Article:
We propose that climate change may diminish the effects of fragmentation by enhancing flight behaviour and dispersal of butterflies, and presumably also other ectothermic species. However, the probability to encounter suitable conditions for flight activity during dispersal might prevent this higher activity to lead to higher dispersal. If this probability is low, dispersal is expected to be less successful as dispersing individuals will take longer to reach a next patch of suitable habitat. These individuals will therefore have to remain longer in a hostile environment with reduced chances of survival. We propose that adding more suitable habitat should thus lead to more efficient and more successful dispersal at an increased survival rate. In butterflies, adopting straight movements for dispersal reduces its costs in fragmented landscapes (Schtickzelle et al. 2007). Butterflies might therefore prefer continuous, line-shaped connections or corridors (cf. Noordijk et al. 2008).

A colonization event for a particular species was defined as a sighting of at least one individual after 2 years of absence. The observation of a single individual can be considered as a conservative estimate of a colonization event. The transect data are taken from optimal habitat and necessarily constitute samples from a population. Therefore, it is quite likely that the observation of only a single individual on a given transect in a particular year is rather representing a low population density of the sampled population rather than a vagrant individual. In any case, our results are not affected by applying a threshold of more than 1 individual. The majority (62%) of the identified colonizations concerned multiple individuals and the correlation between the total number of colonizations in different years with and without the threshold was very high (r = 0.93).

Implications of future climate

Due to climate change, weather conditions in the Netherlands are predicted to change significantly during summer (Van den Hurk et al. 2007). Depending on the climate scenario, average annual temperature rise is predicted 1–2°C until 2050. More hot (and dry) periods are predicted to occur as a result of more frequent easterly winds. Our results suggest that especially habitat generalists such as C. pamphilus and M. jurtina will respond by flying in longer bouts (Table 7). Net displacement of the habitat specialist M. athalia is expected to increase with more frequent easterly winds bringing clearer skies and higher solar radiation. Especially C. pamphilus and M. athalia may then be expected to fly more readily and over longer periods, which might enhance dispersal.
Table 7

Response on climate change regarding flight behaviour and mobility

Type of flight behaviour/mobility per species

C. pamphilus

M. jurtina

M. athalia

P. argus

Duration of flying bouts

+

+

+

+

Tendency to start flying

+

+

+

=

Proportion of time spent flying

+

-

+

=

Tortuosity

=

=

=

=

Net displacement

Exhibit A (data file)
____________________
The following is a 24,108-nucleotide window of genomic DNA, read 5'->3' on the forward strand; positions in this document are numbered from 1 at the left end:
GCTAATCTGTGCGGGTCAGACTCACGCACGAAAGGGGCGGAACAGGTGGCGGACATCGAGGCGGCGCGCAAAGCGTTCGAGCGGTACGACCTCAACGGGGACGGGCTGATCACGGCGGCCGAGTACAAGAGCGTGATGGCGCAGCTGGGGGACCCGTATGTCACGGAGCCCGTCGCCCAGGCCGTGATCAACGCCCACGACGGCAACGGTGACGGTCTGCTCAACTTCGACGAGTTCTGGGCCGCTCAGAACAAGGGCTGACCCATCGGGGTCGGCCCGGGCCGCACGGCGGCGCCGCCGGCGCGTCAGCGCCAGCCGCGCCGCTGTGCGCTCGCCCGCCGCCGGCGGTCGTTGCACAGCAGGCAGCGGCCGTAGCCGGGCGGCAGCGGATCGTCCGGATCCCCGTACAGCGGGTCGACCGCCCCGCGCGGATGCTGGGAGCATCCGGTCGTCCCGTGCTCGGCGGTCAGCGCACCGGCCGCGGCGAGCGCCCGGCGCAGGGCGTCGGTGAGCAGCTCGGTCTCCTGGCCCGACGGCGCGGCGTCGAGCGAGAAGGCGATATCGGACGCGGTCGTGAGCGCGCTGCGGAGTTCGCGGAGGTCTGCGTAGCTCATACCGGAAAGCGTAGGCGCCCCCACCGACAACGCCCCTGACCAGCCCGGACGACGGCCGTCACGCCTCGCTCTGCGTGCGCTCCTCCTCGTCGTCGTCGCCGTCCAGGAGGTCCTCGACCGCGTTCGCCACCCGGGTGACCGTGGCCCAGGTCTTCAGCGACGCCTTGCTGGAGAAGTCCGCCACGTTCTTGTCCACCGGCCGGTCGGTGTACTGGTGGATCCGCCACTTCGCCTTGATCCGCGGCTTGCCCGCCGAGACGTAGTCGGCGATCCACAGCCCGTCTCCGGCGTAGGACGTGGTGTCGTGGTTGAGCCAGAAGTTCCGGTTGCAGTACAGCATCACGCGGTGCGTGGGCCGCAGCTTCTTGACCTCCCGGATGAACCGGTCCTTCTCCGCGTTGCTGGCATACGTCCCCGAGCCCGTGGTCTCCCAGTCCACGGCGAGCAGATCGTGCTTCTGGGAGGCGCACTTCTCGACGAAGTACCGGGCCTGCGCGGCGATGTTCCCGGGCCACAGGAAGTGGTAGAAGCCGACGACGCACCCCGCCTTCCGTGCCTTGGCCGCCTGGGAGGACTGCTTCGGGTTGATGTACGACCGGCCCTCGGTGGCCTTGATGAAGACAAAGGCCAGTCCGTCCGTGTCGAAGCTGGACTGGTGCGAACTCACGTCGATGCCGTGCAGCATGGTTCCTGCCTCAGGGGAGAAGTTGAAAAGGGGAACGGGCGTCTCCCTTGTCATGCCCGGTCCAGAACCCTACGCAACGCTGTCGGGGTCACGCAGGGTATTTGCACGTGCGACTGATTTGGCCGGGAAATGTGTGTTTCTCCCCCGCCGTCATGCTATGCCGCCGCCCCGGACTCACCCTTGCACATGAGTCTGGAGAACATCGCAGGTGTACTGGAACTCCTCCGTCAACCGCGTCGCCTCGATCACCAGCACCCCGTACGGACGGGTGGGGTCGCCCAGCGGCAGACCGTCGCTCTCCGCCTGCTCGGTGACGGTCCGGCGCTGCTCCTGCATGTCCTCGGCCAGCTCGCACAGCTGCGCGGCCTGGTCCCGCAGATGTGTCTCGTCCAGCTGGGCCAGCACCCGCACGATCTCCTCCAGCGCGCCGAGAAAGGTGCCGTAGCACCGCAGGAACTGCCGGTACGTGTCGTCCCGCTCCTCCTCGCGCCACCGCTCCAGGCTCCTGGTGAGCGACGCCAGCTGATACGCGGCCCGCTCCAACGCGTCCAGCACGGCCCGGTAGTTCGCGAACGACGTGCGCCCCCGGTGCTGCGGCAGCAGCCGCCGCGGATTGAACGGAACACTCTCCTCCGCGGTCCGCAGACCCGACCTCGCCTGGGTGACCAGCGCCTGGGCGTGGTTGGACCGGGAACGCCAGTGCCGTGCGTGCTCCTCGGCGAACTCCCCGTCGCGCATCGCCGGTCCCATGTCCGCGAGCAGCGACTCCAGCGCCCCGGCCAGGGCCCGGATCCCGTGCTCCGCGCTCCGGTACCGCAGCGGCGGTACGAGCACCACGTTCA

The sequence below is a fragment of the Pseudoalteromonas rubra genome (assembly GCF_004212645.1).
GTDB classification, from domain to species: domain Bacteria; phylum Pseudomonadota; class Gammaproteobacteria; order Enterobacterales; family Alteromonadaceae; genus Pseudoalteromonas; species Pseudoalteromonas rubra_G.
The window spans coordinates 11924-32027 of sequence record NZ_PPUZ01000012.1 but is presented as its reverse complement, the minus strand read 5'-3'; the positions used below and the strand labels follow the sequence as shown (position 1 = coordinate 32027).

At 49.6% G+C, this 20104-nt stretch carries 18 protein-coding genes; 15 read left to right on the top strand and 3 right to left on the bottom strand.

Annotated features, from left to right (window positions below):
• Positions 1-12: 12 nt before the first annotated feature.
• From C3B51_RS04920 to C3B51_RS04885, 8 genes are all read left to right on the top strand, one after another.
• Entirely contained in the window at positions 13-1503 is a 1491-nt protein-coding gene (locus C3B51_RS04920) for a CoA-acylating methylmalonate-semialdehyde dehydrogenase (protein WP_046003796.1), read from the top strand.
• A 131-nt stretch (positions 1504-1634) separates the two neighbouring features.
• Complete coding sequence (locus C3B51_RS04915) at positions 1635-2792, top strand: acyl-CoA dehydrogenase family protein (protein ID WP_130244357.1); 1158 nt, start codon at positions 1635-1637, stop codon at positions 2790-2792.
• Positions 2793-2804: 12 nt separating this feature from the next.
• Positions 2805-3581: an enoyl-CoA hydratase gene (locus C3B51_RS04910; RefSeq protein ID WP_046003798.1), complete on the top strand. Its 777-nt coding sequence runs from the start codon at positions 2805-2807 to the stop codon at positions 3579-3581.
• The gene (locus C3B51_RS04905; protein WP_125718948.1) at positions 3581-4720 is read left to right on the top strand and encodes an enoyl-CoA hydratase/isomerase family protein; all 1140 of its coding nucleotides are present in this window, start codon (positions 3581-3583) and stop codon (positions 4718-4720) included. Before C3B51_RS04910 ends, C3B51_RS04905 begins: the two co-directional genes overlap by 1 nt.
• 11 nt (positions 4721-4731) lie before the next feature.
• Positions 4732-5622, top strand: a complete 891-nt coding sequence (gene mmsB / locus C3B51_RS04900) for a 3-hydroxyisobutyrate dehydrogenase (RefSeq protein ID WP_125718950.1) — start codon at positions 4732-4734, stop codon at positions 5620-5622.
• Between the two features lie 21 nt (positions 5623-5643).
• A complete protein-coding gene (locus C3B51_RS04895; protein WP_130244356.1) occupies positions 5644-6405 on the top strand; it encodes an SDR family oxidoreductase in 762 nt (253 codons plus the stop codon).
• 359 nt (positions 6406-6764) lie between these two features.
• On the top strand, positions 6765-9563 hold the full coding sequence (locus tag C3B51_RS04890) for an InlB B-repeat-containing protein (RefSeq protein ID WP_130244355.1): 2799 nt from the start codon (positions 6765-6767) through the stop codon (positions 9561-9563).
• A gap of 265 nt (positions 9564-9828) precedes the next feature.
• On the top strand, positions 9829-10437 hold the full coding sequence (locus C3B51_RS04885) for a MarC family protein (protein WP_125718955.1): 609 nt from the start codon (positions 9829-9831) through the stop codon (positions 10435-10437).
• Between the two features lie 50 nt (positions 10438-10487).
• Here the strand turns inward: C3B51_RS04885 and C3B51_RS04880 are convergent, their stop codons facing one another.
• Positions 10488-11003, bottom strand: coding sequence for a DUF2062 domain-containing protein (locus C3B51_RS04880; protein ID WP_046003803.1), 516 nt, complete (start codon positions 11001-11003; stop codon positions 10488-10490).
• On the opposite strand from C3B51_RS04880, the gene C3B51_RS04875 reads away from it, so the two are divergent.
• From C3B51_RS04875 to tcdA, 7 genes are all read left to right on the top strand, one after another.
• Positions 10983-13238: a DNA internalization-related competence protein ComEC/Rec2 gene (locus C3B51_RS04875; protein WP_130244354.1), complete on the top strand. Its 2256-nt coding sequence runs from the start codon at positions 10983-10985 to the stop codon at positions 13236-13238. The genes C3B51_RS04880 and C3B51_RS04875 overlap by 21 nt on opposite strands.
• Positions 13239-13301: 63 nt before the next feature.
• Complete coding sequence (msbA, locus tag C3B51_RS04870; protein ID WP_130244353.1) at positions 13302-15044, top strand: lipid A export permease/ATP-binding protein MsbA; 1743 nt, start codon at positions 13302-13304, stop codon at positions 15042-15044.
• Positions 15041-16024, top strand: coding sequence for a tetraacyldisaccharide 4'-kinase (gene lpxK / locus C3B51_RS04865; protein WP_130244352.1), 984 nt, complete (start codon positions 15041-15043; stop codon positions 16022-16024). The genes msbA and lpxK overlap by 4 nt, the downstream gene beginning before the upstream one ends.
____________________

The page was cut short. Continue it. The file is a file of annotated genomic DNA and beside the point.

+

-

+

=

+, increase; −, decrease; =, neutral

The possibility to reach new habitats is a prerequisite under changing climatic conditions (Vos et al. 2008). Individuals must be able to cross distances over unsuitable environments. This study indicates that climate change may increase dispersal propensity in butterflies, as ectothermic species with generally poor mobility. Incorporation of these insights in metapopulation models is necessary to improve predictions on the effects of climate change on shifting ranges.

Acknowledgments

This research was funded by the Dutch national research programme ‘Climate Changes Spatial Planning’ and is part of the strategic research programme ‘Sustainable spatial development of ecosystems, landscapes, seas and regions’ (Project Ecological Resilience) which is funded by the Dutch Ministry of Agriculture, Nature Conservation and Food Quality, and carried out by Wageningen University and Research Centre. The Dutch Butterfly Monitoring Scheme is a joint project by Dutch Butterfly Conservation and Statistics Netherlands (CBS), supported financially by the Dutch Ministry of Agriculture, Nature and Food Quality. We thank Paul Opdam for helpful comments on the manuscript; the staff of the National Park “De Hoge Veluwe” for permission to work in the Park; Larissa Conradt, René Jochem, Ruut Wegman, and members of the “Friends of the Hoge Veluwe” Fauna working group for practical help and tips on the fieldwork; and Gerrit Gort and Hans Baveco for help on statistics.

Open Access

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Copyright information

© The Author(s) 2010

Authors and Affiliations

  • Anouk Cormont
    • 1
    • 2
  • Agnieszka H. Malinowska
    • 3
  • Olga Kostenko
    • 3
  • Victoria Radchuk
    • 3
  • Lia Hemerik
    • 4
  • Michiel F. WallisDeVries
    • 5
    • 6
  • Jana Verboom
    • 1
  1. 1.Alterra, Wageningen University and Research CentreWageningenThe Netherlands
  2. 2.Land Use Planning GroupWageningen UniversityWageningenThe Netherlands
  3. 3.Environmental Systems Analysis GroupWageningen UniversityWageningenThe Netherlands
  4. 4.Biometris, Department of Mathematical and Statistical MethodsWageningen UniversityWageningenThe Netherlands
  5. 5.De Vlinderstichting/Dutch Butterfly ConservationWageningenThe Netherlands
  6. 6.Laboratory of EntomologyWageningen UniversityWageningenThe Netherlands